The Dow Jones industrial average fell more than 400 points when the market opened today when investors responded to major warning bells about a potential upcoming recession.
While it is still early, all signs seem to be pointing to another major recession. This comes just a day after the market saw its best performance in two months. This is not great news to come in a year that has already been tough for the stock market.
What investors are seeing that is sparking so much fear and concern is something called an “inverted yield curve”. If you’re not an economics major or you’re not sure what that means, don’t worry – here’s a quick rundown of it, as you will soon be hearing these words a lot.
An inverted yield curve is when you are getting more for short term investments than long term ones, which doesn’t seem to make sense. If you try to go into a bank and get a CD, 100% of the time you will see a better interest rate on a 10-year CD than a 6-month or 1-year CD.
The bank is paying you more for allowing them to hold your money longer, essentially.
The problem is that for the first time in a very long time, the U.S. Treasury is offering a better interest rate on short-term bonds than long term bonds. 2-year Treasury bonds are yielding 1.603%, while you only get a yield of 1.6% on 10-year Treasury bonds.
That .003% makes a very big difference, to both Uncle Sam and investors who use these numbers as indicators.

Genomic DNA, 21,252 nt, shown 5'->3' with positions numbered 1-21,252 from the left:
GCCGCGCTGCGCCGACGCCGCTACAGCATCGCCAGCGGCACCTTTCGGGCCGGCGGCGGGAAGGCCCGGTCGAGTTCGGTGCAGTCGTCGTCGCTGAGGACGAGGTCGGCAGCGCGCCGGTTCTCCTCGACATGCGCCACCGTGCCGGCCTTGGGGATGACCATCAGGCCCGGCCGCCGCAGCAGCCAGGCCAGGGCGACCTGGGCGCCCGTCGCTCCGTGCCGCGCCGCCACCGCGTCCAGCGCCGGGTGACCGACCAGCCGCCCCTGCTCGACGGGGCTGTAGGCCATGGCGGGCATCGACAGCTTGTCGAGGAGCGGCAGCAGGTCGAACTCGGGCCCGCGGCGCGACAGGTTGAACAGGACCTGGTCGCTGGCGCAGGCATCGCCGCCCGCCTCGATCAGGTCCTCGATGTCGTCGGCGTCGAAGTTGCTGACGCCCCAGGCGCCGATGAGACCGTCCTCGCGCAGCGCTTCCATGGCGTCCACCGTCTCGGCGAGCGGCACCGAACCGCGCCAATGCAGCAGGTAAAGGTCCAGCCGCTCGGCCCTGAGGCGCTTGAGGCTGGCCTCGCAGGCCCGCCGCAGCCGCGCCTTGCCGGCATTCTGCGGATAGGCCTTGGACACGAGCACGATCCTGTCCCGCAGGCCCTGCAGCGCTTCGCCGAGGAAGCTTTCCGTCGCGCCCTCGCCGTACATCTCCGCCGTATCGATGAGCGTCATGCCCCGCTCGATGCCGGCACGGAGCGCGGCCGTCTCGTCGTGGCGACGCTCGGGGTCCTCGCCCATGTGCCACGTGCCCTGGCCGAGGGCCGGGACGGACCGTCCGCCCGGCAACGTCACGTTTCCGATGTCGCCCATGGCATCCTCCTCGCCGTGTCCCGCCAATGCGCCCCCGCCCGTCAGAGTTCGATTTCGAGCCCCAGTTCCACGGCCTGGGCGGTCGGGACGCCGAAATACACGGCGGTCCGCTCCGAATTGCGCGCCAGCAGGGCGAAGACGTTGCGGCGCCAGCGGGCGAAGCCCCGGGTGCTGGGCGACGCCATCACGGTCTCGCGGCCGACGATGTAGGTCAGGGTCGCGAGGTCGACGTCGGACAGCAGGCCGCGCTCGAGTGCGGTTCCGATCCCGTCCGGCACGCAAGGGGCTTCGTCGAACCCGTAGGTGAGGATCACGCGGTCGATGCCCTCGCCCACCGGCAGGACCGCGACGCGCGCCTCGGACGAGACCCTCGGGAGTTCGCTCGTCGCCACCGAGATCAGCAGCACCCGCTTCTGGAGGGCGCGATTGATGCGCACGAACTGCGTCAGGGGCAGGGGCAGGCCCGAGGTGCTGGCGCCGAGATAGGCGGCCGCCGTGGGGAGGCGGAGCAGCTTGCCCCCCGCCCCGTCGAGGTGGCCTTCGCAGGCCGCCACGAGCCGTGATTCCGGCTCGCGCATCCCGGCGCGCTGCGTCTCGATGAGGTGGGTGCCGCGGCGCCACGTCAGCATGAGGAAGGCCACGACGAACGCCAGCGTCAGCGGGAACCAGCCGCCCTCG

According to experts, the 3-month Treasury bond to the 10-year bond has been inverted for weeks. This change in the 2-year to 10-year is just another warning sign.
In the last 50 years, this event has preceded every single recession that the US has seen. Investors are taking it very seriously as a sign of bad things to come, economically speaking.
This isn’t an immediate reaction. If we are to see a recession and this is indeed the first indicator, it will be in about 18 to 24 months, if historical data holds true. That means that this holiday season won’t be affected, but next year retailers could suffer.
The US isn’t the only one struggling. Germany announced today that their economy has shrunk, blaming the US-China trade war and Brexit as the major components. China also has a weakening economy with huge unemployment rates.
What these signs mean on a global scale is too soon to tell. But it doesn’t appear to be good – or fake news.